None of it measures charities’ value, either. There have been relatively limited attempts to honestly quantify the difference the sector makes. A very significant number of the impact measures we’ve ever produced have been marketing tools.
Then there’s the complexity of the sector. Charities don’t have one revenue model, and we don’t deliver similar services. We’re united by purpose, not activity. Some charities have seen little drop in income. Some have seen income all but disappear. Some have effectively lost the ability to deliver all services. Others have seen need skyrocket. Capturing all of that is all but impossible.
So when the time came to assess the financial impact of lockdown on charities – and what that impact might mean for the country – we didn’t have very good estimates. We had to do some emergency calculations with the scant information available. I didn’t trust the accuracy of those figures, so perhaps it’s unsurprising that the Treasury didn’t either.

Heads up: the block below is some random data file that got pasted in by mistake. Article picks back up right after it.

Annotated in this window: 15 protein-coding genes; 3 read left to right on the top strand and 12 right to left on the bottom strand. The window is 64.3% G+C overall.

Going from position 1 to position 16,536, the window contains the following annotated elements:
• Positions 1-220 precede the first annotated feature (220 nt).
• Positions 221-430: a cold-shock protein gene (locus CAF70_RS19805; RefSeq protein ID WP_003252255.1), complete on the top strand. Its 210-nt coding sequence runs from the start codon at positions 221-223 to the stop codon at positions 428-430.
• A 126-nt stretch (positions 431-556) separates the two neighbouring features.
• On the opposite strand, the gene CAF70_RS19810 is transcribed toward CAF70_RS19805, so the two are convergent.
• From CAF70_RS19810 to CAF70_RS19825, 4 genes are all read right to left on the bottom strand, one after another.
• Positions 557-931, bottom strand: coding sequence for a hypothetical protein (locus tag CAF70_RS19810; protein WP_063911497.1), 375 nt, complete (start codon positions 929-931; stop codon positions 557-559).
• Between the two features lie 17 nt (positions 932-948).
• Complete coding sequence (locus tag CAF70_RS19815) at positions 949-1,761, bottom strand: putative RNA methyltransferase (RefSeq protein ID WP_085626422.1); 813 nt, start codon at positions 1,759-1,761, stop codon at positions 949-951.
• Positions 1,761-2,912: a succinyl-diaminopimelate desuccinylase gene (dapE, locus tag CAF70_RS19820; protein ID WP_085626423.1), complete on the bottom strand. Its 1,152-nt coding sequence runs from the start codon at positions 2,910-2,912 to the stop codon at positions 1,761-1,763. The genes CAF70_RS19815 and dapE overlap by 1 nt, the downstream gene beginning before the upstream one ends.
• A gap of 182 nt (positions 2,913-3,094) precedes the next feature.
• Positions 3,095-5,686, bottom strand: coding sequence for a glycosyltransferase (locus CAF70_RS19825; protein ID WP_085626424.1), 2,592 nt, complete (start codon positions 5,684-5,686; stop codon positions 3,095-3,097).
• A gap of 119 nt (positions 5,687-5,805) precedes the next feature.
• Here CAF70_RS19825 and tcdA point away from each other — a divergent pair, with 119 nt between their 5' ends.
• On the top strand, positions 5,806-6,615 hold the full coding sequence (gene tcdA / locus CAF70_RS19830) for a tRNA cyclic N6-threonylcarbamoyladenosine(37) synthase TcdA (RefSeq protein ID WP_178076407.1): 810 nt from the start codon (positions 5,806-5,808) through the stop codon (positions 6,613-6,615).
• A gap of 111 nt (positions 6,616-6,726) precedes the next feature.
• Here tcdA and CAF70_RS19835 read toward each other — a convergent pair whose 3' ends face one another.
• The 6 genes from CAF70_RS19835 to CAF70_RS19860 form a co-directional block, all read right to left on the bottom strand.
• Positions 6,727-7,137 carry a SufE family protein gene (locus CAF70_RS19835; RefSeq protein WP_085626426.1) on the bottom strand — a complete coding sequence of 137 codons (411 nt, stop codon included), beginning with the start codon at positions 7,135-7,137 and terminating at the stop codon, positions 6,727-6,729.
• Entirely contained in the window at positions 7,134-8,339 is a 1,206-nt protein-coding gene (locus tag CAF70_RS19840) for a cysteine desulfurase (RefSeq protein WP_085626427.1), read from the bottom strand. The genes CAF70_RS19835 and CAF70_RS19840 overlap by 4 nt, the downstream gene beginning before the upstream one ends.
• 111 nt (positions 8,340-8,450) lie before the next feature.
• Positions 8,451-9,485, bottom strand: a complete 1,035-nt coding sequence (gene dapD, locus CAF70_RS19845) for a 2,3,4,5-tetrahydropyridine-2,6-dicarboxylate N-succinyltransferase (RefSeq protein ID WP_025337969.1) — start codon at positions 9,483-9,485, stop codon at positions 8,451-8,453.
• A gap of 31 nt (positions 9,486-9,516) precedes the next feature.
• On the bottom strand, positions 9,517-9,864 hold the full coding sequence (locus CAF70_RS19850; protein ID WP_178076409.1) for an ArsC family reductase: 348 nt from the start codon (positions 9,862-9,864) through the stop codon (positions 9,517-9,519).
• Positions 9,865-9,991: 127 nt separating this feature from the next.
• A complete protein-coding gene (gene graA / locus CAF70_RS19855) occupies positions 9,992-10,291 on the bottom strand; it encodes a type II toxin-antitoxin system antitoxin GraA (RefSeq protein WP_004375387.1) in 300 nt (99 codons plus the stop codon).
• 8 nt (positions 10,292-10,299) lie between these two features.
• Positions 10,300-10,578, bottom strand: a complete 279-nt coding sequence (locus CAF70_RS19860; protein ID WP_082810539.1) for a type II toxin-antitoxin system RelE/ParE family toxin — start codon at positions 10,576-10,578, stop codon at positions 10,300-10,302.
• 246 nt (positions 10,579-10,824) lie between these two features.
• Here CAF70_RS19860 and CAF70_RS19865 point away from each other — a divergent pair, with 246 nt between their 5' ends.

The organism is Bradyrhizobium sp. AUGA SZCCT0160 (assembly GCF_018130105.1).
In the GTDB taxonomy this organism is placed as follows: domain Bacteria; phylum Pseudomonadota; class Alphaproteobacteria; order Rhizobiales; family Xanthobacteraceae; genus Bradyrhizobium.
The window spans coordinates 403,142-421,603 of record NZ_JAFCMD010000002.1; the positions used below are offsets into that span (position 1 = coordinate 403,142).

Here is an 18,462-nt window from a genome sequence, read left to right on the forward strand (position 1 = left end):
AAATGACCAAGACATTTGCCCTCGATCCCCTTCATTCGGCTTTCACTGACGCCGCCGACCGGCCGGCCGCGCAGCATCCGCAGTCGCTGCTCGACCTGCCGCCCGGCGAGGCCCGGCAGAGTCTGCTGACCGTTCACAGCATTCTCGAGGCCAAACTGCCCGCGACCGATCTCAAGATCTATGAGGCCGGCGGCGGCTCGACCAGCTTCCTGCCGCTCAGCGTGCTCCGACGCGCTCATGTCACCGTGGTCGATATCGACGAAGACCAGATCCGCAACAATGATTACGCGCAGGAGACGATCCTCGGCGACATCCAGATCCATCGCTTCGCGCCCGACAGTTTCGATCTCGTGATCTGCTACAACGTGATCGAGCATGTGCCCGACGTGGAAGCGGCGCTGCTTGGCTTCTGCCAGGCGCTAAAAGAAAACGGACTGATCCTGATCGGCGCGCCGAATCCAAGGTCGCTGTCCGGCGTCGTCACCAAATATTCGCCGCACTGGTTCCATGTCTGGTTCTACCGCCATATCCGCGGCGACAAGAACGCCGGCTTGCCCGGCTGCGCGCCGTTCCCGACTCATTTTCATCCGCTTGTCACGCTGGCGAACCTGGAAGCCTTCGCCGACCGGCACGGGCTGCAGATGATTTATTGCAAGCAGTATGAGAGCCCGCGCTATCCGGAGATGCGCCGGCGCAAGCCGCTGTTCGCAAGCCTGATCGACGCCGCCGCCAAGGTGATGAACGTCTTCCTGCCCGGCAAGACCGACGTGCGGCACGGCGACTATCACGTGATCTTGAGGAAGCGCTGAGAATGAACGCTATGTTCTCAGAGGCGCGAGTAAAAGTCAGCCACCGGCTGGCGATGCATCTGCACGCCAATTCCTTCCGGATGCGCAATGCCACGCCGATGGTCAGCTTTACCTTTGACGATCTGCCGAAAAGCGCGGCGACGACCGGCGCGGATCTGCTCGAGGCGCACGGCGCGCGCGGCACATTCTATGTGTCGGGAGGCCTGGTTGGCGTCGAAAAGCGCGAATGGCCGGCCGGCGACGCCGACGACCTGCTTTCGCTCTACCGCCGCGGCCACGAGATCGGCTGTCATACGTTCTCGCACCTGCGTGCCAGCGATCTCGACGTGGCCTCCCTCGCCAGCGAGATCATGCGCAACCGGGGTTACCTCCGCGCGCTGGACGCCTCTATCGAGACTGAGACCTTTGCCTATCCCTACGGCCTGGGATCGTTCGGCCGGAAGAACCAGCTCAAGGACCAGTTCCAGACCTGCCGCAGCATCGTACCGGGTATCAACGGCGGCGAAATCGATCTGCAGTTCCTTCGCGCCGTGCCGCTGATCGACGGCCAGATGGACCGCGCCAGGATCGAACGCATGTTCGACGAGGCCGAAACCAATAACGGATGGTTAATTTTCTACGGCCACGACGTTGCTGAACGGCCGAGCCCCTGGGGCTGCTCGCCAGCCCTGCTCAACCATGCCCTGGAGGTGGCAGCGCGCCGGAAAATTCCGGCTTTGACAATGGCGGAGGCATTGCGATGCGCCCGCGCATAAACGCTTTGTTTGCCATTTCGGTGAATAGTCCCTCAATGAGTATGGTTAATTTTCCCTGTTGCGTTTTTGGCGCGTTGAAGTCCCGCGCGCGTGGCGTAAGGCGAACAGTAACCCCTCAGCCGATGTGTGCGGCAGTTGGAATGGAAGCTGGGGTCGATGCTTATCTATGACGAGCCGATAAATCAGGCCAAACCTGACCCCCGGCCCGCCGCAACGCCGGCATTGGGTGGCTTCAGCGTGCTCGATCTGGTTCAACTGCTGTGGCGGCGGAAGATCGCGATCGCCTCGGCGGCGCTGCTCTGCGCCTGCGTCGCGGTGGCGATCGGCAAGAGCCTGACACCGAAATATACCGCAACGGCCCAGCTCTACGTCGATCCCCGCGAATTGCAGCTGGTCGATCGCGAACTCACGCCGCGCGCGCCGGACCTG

This matters, because the Treasury hears a lot of sob stories. I remember sitting in a session with David Gauke, then a junior Treasury minister. In this particular session, he talked about how often people told him that putting cash into their services would save the government money in the long run.
“They call it invest to save,” he said. “I find that you see the investment a lot more often than the saving.”
In short, I don’t think Treasury believed a word they were told.
(EDIT: Another reason’s been suggested as to why this is such a big barrier, and it’s one I’m well familiar with from years of writing about charity tax relief. Government financial officials are obsessed with fraud. My experience of many government schemes which at first glance look as if they will be well designed, simple and easy to use, is that the moment ministers’ backs are turned, they are laden down with anti-fraud measures. It may well be for this reasons that very little of the government’s promised £330bn rescue scheme has gone out of the door.)
Five years of bad press
All of the scepticism about charities in Whitehall has doubtless been compounded by the previous five years of bad press, which the sector has done relatively little to refute. For most of the last five years, charities have said, when asked about the impact of negative stories, that they aren’t that worried, because there has been little impact on donations. (Of late, we’ve seen a couple of stronger responses from RNLI and Girlguiding UK. But up until then it was pretty pitiful.)